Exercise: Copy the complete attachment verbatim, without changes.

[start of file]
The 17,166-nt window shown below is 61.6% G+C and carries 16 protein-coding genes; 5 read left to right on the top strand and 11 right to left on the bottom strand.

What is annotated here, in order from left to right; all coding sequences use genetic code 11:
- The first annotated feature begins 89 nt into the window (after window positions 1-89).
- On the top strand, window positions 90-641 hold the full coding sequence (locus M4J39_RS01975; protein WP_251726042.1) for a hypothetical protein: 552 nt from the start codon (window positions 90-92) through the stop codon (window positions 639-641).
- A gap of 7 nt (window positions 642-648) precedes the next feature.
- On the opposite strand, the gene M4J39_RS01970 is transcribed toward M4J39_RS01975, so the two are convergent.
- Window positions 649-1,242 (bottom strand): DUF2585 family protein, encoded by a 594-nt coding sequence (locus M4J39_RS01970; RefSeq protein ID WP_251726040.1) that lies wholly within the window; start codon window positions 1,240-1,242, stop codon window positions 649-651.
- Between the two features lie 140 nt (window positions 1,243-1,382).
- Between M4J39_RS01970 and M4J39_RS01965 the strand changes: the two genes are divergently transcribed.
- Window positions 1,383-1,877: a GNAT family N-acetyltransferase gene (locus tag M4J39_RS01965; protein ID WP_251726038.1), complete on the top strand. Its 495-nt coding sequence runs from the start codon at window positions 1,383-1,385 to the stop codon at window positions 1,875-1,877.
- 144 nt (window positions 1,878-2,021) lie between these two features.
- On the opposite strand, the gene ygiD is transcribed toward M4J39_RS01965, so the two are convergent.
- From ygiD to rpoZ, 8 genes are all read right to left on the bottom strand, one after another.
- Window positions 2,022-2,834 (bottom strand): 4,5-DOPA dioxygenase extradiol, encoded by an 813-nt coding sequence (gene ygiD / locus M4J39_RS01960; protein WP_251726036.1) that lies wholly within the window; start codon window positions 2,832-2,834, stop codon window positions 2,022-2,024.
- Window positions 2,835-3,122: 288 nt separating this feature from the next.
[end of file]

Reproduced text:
The 17,166-nt window shown below is 61.6% G+C and carries 16 protein-coding genes; 5 read left to right on the top strand and 11 right to left on the bottom strand.

What is annotated here, in order from left to right; all coding sequences use genetic code 11:
- The first annotated feature begins 89 nt into the window (after window positions 1-89).
- On the top strand, window positions 90-641 hold the full coding sequence (locus M4J39_RS01975; protein WP_251726042.1) for a hypothetical protein: 552 nt from the start codon (window positions 90-92) through the stop codon (window positions 639-641).
- A gap of 7 nt (window positions 642-648) precedes the next feature.
- On the opposite strand, the gene M4J39_RS01970 is transcribed toward M4J39_RS01975, so the two are convergent.
- Window positions 649-1,242 (bottom strand): DUF2585 family protein, encoded by a 594-nt coding sequence (locus M4J39_RS01970; RefSeq protein ID WP_251726040.1) that lies wholly within the window; start codon window positions 1,240-1,242, stop codon window positions 649-651.
- Between the two features lie 140 nt (window positions 1,243-1,382).
- Between M4J39_RS01970 and M4J39_RS01965 the strand changes: the two genes are divergently transcribed.
- Window positions 1,383-1,877: a GNAT family N-acetyltransferase gene (locus tag M4J39_RS01965; protein ID WP_251726038.1), complete on the top strand. Its 495-nt coding sequence runs from the start codon at window positions 1,383-1,385 to the stop codon at window positions 1,875-1,877.
- 144 nt (window positions 1,878-2,021) lie between these two features.
- On the opposite strand, the gene ygiD is transcribed toward M4J39_RS01965, so the two are convergent.
- From ygiD to rpoZ, 8 genes are all read right to left on the bottom strand, one after another.
- Window positions 2,022-2,834 (bottom strand): 4,5-DOPA dioxygenase extradiol, encoded by an 813-nt coding sequence (gene ygiD / locus M4J39_RS01960; protein WP_251726036.1) that lies wholly within the window; start codon window positions 2,832-2,834, stop codon window positions 2,022-2,024.
- Window positions 2,835-3,122: 288 nt separating this feature from the next.